Fitchs new, more conservative corporate CDO criteria were due to be announced on March 31. However, it is likely that there will be some slippage on that deadline because of the amount of feedback the rating agency has received. The new criteria would entail lower ratings on future trades or lower leverage.
But because of widespread fears that an unleashing of the changes on existing CDOs would cause havoc as investors and dealers unwound positions, it appears highly likely that Fitch will introduce its new corporate CDO methodology in a manner that does not dramatically exacerbate the credit crisis.
"The interest and amount of feedback was in excess of expectations," says John Olert, head of structured credit at Fitch. "Its difficult for some people to understand what we are trying to do, as it is taking place right in the middle of various challenges."Forced unwinds of structured credit structures have mostly been limited to market-value structures. Cashflow CDOs of corporate risk have generally not been affected by ratings because the underlying collateral has mostly performed despite dramatic spread widening of credit default swaps, indices, bonds and loans. However, in the light of the poor performance of structured finance CDOs (or ABS CDOs) Fitch Ratings decided to revise its CDO methodology, starting with corporate risk. The aggression with which the agency decided to move led to widespread concerns that it would add fuel to the credit market fire, leading to forced unwinding of structures and fire sales by those investors that can only hold paper rated at a certain level. (See Yet more triple-A ratings are under threat Euromoney March, 2008).
According to JPMorgan, the size of the rated market is something between $450 billion and $700 billion. Fitchs market share is relatively small at $75 billion but even so its methodology changes, in the present thin market conditions, could have a significant impact. JPMorgans analysts suggest that there could be as much as $250 billion of market risk arising from the possible $50 billion of triple-A tranches at risk of a (possible) average five-notch downgrade.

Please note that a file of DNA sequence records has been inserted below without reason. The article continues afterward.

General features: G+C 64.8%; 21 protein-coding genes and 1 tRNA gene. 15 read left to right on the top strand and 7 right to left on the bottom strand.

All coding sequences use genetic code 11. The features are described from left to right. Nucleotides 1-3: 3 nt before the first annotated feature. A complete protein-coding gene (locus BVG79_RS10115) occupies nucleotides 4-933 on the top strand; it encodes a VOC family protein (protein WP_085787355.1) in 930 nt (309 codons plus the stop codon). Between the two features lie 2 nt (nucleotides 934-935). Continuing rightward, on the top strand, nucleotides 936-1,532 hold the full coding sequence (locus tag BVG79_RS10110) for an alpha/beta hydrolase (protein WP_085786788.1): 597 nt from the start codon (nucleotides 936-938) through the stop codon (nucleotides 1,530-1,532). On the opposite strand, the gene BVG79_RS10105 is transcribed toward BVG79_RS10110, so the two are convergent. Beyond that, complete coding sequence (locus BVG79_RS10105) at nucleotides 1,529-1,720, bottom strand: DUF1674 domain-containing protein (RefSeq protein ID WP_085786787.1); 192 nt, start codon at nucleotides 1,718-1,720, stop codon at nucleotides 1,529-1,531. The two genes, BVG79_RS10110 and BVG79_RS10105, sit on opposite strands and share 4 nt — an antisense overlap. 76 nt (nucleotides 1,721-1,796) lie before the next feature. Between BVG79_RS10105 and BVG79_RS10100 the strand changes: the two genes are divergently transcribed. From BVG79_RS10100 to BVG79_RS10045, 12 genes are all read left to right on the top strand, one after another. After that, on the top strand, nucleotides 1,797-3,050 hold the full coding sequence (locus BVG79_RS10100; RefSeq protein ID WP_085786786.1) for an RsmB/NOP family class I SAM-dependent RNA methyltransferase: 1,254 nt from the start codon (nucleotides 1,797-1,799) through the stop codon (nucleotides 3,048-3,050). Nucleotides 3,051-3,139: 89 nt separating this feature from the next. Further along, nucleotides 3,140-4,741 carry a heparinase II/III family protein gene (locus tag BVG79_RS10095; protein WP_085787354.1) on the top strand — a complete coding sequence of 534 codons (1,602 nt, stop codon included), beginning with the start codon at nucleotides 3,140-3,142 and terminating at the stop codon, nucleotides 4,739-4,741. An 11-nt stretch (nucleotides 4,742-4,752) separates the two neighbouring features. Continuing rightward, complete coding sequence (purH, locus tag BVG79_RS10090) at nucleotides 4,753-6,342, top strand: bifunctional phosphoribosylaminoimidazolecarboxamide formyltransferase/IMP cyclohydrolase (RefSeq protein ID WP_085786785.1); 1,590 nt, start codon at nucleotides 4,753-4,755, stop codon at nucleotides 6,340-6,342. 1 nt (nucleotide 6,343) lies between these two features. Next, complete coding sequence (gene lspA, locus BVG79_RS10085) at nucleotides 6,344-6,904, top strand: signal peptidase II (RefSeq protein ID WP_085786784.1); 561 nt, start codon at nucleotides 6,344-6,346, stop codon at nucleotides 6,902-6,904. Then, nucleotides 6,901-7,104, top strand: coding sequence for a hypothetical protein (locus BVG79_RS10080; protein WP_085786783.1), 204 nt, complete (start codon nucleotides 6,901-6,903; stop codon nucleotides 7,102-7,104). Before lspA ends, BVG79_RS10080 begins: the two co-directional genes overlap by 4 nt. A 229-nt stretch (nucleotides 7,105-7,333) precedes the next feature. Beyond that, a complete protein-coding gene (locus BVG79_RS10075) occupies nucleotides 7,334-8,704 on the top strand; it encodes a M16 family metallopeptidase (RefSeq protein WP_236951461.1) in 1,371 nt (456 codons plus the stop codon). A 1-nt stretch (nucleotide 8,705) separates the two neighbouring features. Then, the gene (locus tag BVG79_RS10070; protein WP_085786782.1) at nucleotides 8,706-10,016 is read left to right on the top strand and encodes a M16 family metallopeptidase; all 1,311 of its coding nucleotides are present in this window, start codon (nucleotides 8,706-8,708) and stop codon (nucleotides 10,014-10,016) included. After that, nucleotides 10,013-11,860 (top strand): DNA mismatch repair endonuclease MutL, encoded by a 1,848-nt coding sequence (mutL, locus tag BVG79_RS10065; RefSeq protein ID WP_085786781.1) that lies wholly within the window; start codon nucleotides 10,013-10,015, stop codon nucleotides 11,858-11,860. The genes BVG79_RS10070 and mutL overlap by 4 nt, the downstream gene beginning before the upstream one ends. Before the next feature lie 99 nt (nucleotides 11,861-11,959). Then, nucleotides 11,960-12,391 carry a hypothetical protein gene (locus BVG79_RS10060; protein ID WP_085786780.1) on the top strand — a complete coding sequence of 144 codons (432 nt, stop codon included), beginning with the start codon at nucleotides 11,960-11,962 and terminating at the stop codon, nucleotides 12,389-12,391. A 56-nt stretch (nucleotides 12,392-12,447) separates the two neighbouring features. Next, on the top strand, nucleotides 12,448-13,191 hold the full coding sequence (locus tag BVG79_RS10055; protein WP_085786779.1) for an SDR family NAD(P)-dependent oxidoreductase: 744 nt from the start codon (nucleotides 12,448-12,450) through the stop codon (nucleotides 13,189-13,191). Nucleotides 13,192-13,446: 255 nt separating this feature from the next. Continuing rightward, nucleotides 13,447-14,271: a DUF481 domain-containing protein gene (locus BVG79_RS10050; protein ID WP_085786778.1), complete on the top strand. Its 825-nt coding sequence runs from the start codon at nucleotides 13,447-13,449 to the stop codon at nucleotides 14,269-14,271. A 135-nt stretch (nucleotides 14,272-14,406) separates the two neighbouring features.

Olert points out that it is important to recognize what has occurred in the ABS CDO sector and reflect that greater understanding in other asset classes. "We need to learn from what we are currently experiencing," he says.
In markets where models have become so critical to the investment decision-making process, it is clear that Fitch officials believe that where gaps become apparent or there is obvious room to improve, it is better to act sooner rather than later. Getting ahead of the curve appears to be the main objective.
Olert says that there has been constructive feedback and that Fitch is intent on staying true to its objective; it does not want multiple approaches to any asset class. It will also try to take on board some of the concerns of market participants with regard to the possibility of further market turmoil.
It appears that Fitch officials are aware that the implementation of the new CDO criteria, if conducted carefully, could help resolve some of the issues.
Initially, Fitch had indicated an intention not to grandfather transactions that were already printed. Grandfathering would of course allow holders of existing deals rated by Fitch to avoid downgrades but would leave the agency vulnerable to accusations of being behind the curve if corporate credit does indeed deteriorate.
There are other mechanisms Fitch could use. For instance, the agency might choose to look at the deals only when they begin to underperform. The problem with that approach is that CDOs ratings would then be vulnerable to a dramatic decline because not only is the collateral deteriorating but the agency is applying new conservative criteria.Observers say that Fitch could also re-evaluate deals according to the new criteria but look at a number of factors, such as maturity, performance and credit enhancement, before deciding the final rating in essence take a qualitative approach of limiting the action.